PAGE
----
Written by Kelley Franke, BA and Tom Corboy, MFT
© 2014 OCD Center of Los Angeles

Retrain Your Brain

From HERE, we have an infinite number of possible futures, and our choices made now will determine our brain structure and chemical format tomorrow.

The question you ask now, and the action you take as a result, determines whether your brain responds with a good chemical response, or a bad chemical reaction.

Ask not? Why am I still pulling my hair out?? but “What haven’t I tried yet, to help me enter a new stage of Growth?” “It is not the answer that enlightens, but the question.” Decouvertes

A Fool Proof Plan for Recovery

Below I’ve posted a fantastic blog post by Claudia Miles MFT, a psychologist who specialises in Trich & CSP. The original post is on her blog “help for hair pullers”: http://helpforhairpullers.blogspot….

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A Foolproof Plan For Recovery from Trich and Skin Picking
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Whether you want to stop picking or hair pulling one thing will stop you from recovery: not understanding and accepting the gradual nature of recovery. The pattern generally goes like this: you suppress the urge to pull* (pull or pick) for an hour, a day, maybe a week or more. You are happy about it. Briefly hopeful. Then you find yourself pulling again, or suddenly feel unable not to give in to the urge. Then you may check the mirror, see a bald spot or scabs on your skin, believe you “undid” your progress and decide it’s hopeless. What’s the point of trying?

Let me explain why that will NEVER work. You will not go from being an active puller to being completely pull-free in one fell swoop. The nature of these disorders is such that as much as you consciously want to stop, there is a part of you that does not want to stop because you get emotional soothing from the behavior. Further your body has some dependence on the behavior. And while that doesn’t mean you can’t stop pulling or picking, it does mean there will be some resistance. And what THAT means is that recovery looks like this: you’ll have good days followed by some bad days, then more good days followed by less bad days, until you eventually have nearly all good days and almost no bad days.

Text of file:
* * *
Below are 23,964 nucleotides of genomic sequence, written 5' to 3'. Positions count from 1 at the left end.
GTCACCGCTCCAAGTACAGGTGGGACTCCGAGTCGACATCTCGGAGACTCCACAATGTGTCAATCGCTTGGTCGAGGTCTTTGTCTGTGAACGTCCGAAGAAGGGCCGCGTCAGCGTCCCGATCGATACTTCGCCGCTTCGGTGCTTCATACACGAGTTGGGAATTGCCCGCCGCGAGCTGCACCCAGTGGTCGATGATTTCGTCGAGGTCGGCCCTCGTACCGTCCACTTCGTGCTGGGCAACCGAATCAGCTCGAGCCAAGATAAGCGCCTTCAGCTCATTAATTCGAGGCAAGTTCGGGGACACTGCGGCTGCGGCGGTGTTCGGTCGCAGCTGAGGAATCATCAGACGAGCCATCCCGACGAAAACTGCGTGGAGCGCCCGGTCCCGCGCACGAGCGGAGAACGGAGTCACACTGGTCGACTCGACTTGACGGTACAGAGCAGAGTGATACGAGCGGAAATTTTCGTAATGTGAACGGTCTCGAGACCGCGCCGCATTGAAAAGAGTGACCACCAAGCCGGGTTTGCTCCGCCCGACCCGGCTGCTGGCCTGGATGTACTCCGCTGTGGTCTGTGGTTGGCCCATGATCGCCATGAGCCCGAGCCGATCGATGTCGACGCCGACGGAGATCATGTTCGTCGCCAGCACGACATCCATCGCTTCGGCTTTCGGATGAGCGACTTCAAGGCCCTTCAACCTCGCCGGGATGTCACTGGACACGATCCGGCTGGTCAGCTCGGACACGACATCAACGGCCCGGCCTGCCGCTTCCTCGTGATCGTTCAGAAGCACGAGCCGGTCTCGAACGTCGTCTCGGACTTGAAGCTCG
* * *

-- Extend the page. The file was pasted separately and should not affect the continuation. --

In order to note good days and bad days, you’ll need to rate each day with one number. No extensive journaling or record keeping, but one number a day. The pulling / picking scale I have devised is similar to the pain scale that you may be asked about at the doctor. You rate each day from 0 to 10. Zero means zero pulling, and 10 means YOUR worst day (use the last year as a way to measure your worst day). This is a subjective rating and does NOT have to be exact. You will know the difference between an 8 on the scale and a 2 once you start doing this.

Here is the thing about good days: They aren’t zero pulling days, they are lower number days. Depending on what your average pulling or picking day is, the days you actually pull or pick if you don’t do it daily, you will choose a number that is not lower than 3, and that is within your reach right now, to be a good day. If you get lots of 5s and 6s, a few 3s and 4s, and a few 8s through 10s, pick 4 and below as your good day. If on the days you pull or pick you get mostly 8s, 9s and 10s, and a few 6s or 7s, use 7 and below as a good day. If you get mostly 4s, 5s and 6s, a few 8s and 9s, a fews 3s, 2s and 1s, use 3 and below as your “good day.” For many people 3 or 4 will be your good day. But again, if that is currently out of your reach and you never get 3s or 4s, then choose a 7 by all means.

The important thing is that what you consider a good day is a) not lower than 3, and b) not out of your reach right now.

You might keep a record of these numbers on your electronic calendar or on a paper calendar that you can make. But every day that is “Good” (a number you choose like 3, 4 or 5 or below) make a big X on that day. That’s a recovery day. The idea is that each month you will have more and more of these good days. Once that is easy, you can lower the number you use for your good day, and work toward a slightly lower number. Your goal always and only is to lower your numbers each month, NOT to have your hair back or your skin looking great. So long as your goal is focused on the results not the journey, you will get discouraged and give up.